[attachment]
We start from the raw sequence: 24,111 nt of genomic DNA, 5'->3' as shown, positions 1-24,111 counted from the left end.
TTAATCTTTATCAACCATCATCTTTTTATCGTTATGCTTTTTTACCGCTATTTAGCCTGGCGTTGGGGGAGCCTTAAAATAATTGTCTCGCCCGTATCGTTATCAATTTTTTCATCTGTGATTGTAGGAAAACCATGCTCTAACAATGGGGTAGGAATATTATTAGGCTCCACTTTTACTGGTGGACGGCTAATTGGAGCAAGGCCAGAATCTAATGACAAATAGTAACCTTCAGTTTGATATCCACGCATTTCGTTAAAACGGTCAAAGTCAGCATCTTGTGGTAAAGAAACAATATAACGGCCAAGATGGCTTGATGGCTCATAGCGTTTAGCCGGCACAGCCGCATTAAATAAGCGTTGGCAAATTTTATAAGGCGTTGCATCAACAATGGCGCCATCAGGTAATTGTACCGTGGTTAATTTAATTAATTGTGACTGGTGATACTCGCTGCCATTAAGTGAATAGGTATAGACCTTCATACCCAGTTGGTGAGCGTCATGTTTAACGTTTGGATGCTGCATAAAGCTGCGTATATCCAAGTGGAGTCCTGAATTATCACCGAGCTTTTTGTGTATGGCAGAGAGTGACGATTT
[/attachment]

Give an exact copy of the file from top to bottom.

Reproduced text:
We start from the raw sequence: 24,111 nt of genomic DNA, 5'->3' as shown, positions 1-24,111 counted from the left end.
TTAATCTTTATCAACCATCATCTTTTTATCGTTATGCTTTTTTACCGCTATTTAGCCTGGCGTTGGGGGAGCCTTAAAATAATTGTCTCGCCCGTATCGTTATCAATTTTTTCATCTGTGATTGTAGGAAAACCATGCTCTAACAATGGGGTAGGAATATTATTAGGCTCCACTTTTACTGGTGGACGGCTAATTGGAGCAAGGCCAGAATCTAATGACAAATAGTAACCTTCAGTTTGATATCCACGCATTTCGTTAAAACGGTCAAAGTCAGCATCTTGTGGTAAAGAAACAATATAACGGCCAAGATGGCTTGATGGCTCATAGCGTTTAGCCGGCACAGCCGCATTAAATAAGCGTTGGCAAATTTTATAAGGCGTTGCATCAACAATGGCGCCATCAGGTAATTGTACCGTGGTTAATTTAATTAATTGTGACTGGTGATACTCGCTGCCATTAAGTGAATAGGTATAGACCTTCATACCCAGTTGGTGAGCGTCATGTTTAACGTTTGGATGCTGCATAAAGCTGCGTATATCCAAGTGGAGTCCTGAATTATCACCGAGCTTTTTGTGTATGGCAGAGAGTGACGATTT